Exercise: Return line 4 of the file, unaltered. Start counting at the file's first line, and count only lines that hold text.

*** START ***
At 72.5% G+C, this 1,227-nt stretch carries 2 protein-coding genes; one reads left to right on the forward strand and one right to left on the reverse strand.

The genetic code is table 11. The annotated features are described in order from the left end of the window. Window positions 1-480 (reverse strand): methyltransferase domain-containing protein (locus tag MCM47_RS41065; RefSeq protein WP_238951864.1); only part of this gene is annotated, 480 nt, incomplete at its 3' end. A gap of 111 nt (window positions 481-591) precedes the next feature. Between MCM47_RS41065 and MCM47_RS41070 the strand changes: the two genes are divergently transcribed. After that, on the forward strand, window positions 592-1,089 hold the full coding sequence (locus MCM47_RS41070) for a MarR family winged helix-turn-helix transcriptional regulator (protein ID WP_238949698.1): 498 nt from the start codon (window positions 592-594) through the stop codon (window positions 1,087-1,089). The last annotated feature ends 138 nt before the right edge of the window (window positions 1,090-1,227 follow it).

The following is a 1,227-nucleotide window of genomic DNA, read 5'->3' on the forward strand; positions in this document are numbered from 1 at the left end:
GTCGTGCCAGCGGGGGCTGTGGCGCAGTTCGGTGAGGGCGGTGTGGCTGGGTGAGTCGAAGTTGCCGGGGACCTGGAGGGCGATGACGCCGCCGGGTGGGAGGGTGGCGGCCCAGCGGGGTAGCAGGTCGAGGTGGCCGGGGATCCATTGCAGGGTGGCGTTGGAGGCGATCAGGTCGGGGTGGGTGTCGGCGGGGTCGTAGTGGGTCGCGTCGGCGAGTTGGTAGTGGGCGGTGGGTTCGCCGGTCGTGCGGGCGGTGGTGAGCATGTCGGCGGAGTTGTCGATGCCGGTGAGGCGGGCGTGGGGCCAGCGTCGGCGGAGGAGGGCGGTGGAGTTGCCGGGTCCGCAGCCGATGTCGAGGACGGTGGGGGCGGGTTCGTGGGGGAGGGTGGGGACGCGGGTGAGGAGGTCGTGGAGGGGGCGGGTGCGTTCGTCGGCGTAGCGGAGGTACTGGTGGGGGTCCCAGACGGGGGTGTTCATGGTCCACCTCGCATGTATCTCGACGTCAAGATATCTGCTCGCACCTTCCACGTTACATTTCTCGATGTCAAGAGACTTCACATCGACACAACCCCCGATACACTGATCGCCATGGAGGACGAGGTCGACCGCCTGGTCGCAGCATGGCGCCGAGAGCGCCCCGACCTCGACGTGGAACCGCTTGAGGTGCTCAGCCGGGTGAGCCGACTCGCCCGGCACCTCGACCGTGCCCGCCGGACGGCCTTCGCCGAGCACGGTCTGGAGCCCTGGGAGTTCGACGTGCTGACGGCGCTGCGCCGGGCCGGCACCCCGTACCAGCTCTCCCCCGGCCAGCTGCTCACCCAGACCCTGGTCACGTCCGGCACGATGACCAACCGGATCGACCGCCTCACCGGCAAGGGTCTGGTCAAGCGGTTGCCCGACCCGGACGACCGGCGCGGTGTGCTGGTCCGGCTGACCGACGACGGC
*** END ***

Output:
GTCGTGCCAGCGGGGGCTGTGGCGCAGTTCGGTGAGGGCGGTGTGGCTGGGTGAGTCGAAGTTGCCGGGGACCTGGAGGGCGATGACGCCGCCGGGTGGGAGGGTGGCGGCCCAGCGGGGTAGCAGGTCGAGGTGGCCGGGGATCCATTGCAGGGTGGCGTTGGAGGCGATCAGGTCGGGGTGGGTGTCGGCGGGGTCGTAGTGGGTCGCGTCGGCGAGTTGGTAGTGGGCGGTGGGTTCGCCGGTCGTGCGGGCGGTGGTGAGCATGTCGGCGGAGTTGTCGATGCCGGTGAGGCGGGCGTGGGGCCAGCGTCGGCGGAGGAGGGCGGTGGAGTTGCCGGGTCCGCAGCCGATGTCGAGGACGGTGGGGGCGGGTTCGTGGGGGAGGGTGGGGACGCGGGTGAGGAGGTCGTGGAGGGGGCGGGTGCGTTCGTCGGCGTAGCGGAGGTACTGGTGGGGGTCCCAGACGGGGGTGTTCATGGTCCACCTCGCATGTATCTCGACGTCAAGATATCTGCTCGCACCTTCCACGTTACATTTCTCGATGTCAAGAGACTTCACATCGACACAACCCCCGATACACTGATCGCCATGGAGGACGAGGTCGACCGCCTGGTCGCAGCATGGCGCCGAGAGCGCCCCGACCTCGACGTGGAACCGCTTGAGGTGCTCAGCCGGGTGAGCCGACTCGCCCGGCACCTCGACCGTGCCCGCCGGACGGCCTTCGCCGAGCACGGTCTGGAGCCCTGGGAGTTCGACGTGCTGACGGCGCTGCGCCGGGCCGGCACCCCGTACCAGCTCTCCCCCGGCCAGCTGCTCACCCAGACCCTGGTCACGTCCGGCACGATGACCAACCGGATCGACCGCCTCACCGGCAAGGGTCTGGTCAAGCGGTTGCCCGACCCGGACGACCGGCGCGGTGTGCTGGTCCGGCTGACCGACGACGGC